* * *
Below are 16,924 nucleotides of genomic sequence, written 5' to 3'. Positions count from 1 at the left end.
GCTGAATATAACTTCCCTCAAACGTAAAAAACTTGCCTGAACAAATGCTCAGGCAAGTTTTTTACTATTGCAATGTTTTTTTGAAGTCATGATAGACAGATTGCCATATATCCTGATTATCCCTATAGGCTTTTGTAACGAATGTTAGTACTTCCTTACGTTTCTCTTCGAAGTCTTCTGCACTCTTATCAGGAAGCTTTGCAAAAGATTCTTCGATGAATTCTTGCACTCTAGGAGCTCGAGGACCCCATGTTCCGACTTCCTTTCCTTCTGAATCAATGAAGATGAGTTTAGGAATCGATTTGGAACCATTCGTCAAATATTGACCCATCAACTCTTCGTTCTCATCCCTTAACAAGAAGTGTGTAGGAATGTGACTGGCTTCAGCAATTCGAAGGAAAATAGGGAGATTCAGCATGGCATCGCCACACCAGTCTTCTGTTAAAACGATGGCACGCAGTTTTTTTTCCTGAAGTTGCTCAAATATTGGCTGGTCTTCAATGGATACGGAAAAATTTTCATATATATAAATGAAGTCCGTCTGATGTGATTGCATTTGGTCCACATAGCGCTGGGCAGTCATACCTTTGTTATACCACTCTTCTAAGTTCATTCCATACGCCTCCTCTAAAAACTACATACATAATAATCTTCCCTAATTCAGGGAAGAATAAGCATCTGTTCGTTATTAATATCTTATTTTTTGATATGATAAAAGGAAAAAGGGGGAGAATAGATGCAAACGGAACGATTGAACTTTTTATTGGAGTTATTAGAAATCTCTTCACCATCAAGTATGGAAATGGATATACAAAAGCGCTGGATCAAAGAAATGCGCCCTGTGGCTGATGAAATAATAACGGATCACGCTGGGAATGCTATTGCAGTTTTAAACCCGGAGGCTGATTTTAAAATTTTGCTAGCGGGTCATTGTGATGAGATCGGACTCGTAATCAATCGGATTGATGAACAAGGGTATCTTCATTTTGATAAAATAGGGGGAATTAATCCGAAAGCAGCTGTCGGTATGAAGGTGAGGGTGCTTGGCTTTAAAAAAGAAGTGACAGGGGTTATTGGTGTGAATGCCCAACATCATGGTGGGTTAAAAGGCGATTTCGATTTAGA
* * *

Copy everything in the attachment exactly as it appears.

Below are 16,924 nucleotides of genomic sequence, written 5' to 3'. Positions count from 1 at the left end.
GCTGAATATAACTTCCCTCAAACGTAAAAAACTTGCCTGAACAAATGCTCAGGCAAGTTTTTTACTATTGCAATGTTTTTTTGAAGTCATGATAGACAGATTGCCATATATCCTGATTATCCCTATAGGCTTTTGTAACGAATGTTAGTACTTCCTTACGTTTCTCTTCGAAGTCTTCTGCACTCTTATCAGGAAGCTTTGCAAAAGATTCTTCGATGAATTCTTGCACTCTAGGAGCTCGAGGACCCCATGTTCCGACTTCCTTTCCTTCTGAATCAATGAAGATGAGTTTAGGAATCGATTTGGAACCATTCGTCAAATATTGACCCATCAACTCTTCGTTCTCATCCCTTAACAAGAAGTGTGTAGGAATGTGACTGGCTTCAGCAATTCGAAGGAAAATAGGGAGATTCAGCATGGCATCGCCACACCAGTCTTCTGTTAAAACGATGGCACGCAGTTTTTTTTCCTGAAGTTGCTCAAATATTGGCTGGTCTTCAATGGATACGGAAAAATTTTCATATATATAAATGAAGTCCGTCTGATGTGATTGCATTTGGTCCACATAGCGCTGGGCAGTCATACCTTTGTTATACCACTCTTCTAAGTTCATTCCATACGCCTCCTCTAAAAACTACATACATAATAATCTTCCCTAATTCAGGGAAGAATAAGCATCTGTTCGTTATTAATATCTTATTTTTTGATATGATAAAAGGAAAAAGGGGGAGAATAGATGCAAACGGAACGATTGAACTTTTTATTGGAGTTATTAGAAATCTCTTCACCATCAAGTATGGAAATGGATATACAAAAGCGCTGGATCAAAGAAATGCGCCCTGTGGCTGATGAAATAATAACGGATCACGCTGGGAATGCTATTGCAGTTTTAAACCCGGAGGCTGATTTTAAAATTTTGCTAGCGGGTCATTGTGATGAGATCGGACTCGTAATCAATCGGATTGATGAACAAGGGTATCTTCATTTTGATAAAATAGGGGGAATTAATCCGAAAGCAGCTGTCGGTATGAAGGTGAGGGTGCTTGGCTTTAAAAAAGAAGTGACAGGGGTTATTGGTGTGAATGCCCAACATCATGGTGGGTTAAAAGGCGATTTCGATTTAGA